Kairi is fifteen years old and starting to remember.
Something about this castle sings to her, standing majestic against a backdrop of sheer nothingness and lit by the golden light of Kingdom Hearts itself. Though far darker inside than out, she found that none of the sharp turns or closed doors made her stumble; the thought strikes that she could close her eyes and walk unasissted. She knows this place, though she knows she has never been here before in her life.
It frightens her.
She reaches out and curls her fingers tightly around the bars of her prison, staring at the fishbelly-pale lanky figures that sway in and out of darkness and slivers of moonlight just beyond her reach. It’s difficult to focus on them: her eyes keep listing to the side, as though some part of her brain cannot acknowledge their existence. Even so Kairi tries, because it seems if she can just see them, if she can just understand, then maybe everything else will make sense. There are gaps and black places in her memory, and even though everything is slowly starting to come together, it’s not enough.
A new flicker of movement catches her attention: one moment she’s squinting at those undulating white figures, and the next there is a man staring down at her. She almost falls back in her surprise, looking up and up and up into narrow gold eyes. Like the white shapes, there’s something about him that defies looking-at, but also some strange compulsion that draws her gaze. The shape of his face and the slant of his features makes something else in the back of her mind itch, and even as she lifts her hand she knows she cannot scratch it away.
Perhaps she imagines it, but it seems his eyes widen.
“Princess,” he says.
Something in his voice strikes a chord within her. She wants to open her mouth and agree, she wants to reach out for him, she wants–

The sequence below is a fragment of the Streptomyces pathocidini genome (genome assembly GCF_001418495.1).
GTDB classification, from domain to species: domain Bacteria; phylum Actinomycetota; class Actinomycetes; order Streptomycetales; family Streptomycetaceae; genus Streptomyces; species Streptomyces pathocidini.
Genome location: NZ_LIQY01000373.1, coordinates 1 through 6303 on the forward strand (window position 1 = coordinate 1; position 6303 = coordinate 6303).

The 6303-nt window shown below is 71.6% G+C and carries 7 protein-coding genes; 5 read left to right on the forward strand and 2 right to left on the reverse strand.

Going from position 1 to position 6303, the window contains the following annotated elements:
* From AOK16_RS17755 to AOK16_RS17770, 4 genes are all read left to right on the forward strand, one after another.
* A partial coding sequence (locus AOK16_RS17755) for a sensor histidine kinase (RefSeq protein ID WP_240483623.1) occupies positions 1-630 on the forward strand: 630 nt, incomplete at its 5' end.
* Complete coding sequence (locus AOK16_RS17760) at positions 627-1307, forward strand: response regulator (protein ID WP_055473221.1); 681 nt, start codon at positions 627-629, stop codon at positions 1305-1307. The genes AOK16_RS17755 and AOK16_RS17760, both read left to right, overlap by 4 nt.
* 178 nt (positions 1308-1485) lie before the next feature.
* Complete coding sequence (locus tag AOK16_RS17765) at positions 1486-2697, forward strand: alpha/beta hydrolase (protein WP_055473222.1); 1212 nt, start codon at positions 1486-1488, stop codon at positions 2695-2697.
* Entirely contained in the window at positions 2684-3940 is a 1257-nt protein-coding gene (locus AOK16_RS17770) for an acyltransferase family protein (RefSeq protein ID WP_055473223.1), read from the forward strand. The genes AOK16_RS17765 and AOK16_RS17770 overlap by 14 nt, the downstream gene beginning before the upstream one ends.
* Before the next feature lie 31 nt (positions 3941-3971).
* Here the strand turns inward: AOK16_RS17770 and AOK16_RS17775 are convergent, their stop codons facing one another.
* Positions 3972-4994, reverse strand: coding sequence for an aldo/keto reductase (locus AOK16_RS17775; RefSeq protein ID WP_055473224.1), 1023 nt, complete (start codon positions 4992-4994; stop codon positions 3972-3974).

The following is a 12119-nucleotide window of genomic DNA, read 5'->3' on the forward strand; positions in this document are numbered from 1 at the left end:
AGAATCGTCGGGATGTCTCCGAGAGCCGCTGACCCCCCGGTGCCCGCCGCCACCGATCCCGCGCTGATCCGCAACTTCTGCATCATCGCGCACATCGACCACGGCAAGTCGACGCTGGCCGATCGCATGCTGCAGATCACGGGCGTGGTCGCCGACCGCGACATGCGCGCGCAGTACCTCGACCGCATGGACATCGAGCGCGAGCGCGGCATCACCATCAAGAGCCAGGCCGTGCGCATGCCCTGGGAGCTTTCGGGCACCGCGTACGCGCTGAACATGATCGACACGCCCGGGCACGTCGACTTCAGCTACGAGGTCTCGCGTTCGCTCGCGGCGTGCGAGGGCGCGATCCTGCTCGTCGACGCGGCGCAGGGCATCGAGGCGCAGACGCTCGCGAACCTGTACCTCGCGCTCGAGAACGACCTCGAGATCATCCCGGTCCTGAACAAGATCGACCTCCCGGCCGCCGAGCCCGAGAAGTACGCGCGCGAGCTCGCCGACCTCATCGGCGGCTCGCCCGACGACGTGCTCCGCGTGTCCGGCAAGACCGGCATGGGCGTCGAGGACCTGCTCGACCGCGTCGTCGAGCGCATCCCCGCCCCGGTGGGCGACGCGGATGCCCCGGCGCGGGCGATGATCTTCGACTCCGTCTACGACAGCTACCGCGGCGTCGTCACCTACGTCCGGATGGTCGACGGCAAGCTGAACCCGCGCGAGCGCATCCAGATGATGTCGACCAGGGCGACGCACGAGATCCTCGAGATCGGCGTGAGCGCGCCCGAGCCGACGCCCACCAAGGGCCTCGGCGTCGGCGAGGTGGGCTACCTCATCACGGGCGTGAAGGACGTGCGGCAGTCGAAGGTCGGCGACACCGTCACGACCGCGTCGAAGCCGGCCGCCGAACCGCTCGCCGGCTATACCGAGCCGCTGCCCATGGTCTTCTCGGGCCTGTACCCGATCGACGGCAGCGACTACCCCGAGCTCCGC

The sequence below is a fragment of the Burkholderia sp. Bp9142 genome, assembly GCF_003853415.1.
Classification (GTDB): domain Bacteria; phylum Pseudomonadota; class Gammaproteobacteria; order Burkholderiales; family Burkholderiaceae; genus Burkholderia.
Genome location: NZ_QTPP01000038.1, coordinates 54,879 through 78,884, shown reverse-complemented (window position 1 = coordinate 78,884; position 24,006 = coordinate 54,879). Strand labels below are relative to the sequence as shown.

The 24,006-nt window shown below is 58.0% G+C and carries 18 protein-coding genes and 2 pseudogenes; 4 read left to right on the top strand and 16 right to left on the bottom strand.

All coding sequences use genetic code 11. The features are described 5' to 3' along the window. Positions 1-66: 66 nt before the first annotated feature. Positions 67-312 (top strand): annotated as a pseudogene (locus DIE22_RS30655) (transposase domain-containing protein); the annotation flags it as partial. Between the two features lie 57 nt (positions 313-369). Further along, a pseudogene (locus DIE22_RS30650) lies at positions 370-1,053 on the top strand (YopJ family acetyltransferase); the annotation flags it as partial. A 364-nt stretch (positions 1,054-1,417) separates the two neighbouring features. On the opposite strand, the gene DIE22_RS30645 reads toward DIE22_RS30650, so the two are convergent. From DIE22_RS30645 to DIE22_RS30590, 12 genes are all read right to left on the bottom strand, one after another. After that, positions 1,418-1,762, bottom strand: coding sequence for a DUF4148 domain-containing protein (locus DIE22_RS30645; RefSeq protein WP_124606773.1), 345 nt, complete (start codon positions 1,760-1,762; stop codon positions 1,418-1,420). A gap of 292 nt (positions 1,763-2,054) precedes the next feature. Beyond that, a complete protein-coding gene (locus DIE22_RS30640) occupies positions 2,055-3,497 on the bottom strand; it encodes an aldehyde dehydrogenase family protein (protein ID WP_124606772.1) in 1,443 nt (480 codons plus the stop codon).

“How unexpected,” he goes on, and kneels down before her. Kairi holds very still as he reaches through the bars, hardly breathing as the tips of his gloved fingers brush her cheek. It sends a shivery hot feeling through her, and she bites the inside of her cheek. “Here you are again …”
“A–” Her throat closes for a moment, and she has to swallow a few times to clear it. “–again?”
His fingers flick away, and she feels an old, old disappointment at the break of contact. The thought rises that, if she squinted, she might see another man in his place — not so different, ultimately, but another man still — then dissipates. Kairi rises as he does and stops just short of stretching onto her toes, peering hard into his face.
“Do — do I know you?” she asks. Her voice cracks higher, but she doesn’t waste time being embarrassed as she grips the bars again. She leans hard against the bars and presses her arm through; the man glides just out of reach. “Please, who are you? You called me ‘Princess’ just now, why–”
He holds up a hand and the words dry up in her throat. It isn’t magic that stops her voice, but a strange longing instinct. Kairi looks at him, half-veiled in shadows, and the moon off his white hair and sun-bright eyes does nothing to reveal him.
“Please,” Kairi says again. If she strains her arm, she can just — just — brush her fingertips against his upraised palm. Even through the leather of his glove she has the impression of warmth. Something in her throat tightens again, in memory of a longing that feels distant and loved, in its own way, for its impossibility. There was a garden, she wanted to say, one with a small stone bench amidst all the flowers, you were there, weren’t you?
The man looks at her as though she’s the creature who can’t truly exist. Then, quickly as he came, he disappears in a darkness that seethes and rolls and cuts through the light of the moon.
Kairi lets her arm drop and slides back down to her knees.
She’s fifteen years old and starting to remember.